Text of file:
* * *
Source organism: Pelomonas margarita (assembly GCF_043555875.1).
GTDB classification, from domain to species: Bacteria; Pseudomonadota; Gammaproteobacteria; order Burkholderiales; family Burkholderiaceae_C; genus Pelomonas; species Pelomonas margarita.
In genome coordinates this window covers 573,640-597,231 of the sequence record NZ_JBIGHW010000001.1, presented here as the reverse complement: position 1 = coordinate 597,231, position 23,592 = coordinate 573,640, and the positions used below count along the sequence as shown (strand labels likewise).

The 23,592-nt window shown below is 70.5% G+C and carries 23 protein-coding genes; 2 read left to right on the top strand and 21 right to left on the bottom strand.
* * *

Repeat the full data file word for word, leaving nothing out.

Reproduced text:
Source organism: Pelomonas margarita (assembly GCF_043555875.1).
GTDB classification, from domain to species: Bacteria; Pseudomonadota; Gammaproteobacteria; order Burkholderiales; family Burkholderiaceae_C; genus Pelomonas; species Pelomonas margarita.
In genome coordinates this window covers 573,640-597,231 of the sequence record NZ_JBIGHW010000001.1, presented here as the reverse complement: position 1 = coordinate 597,231, position 23,592 = coordinate 573,640, and the positions used below count along the sequence as shown (strand labels likewise).

The 23,592-nt window shown below is 70.5% G+C and carries 23 protein-coding genes; 2 read left to right on the top strand and 21 right to left on the bottom strand.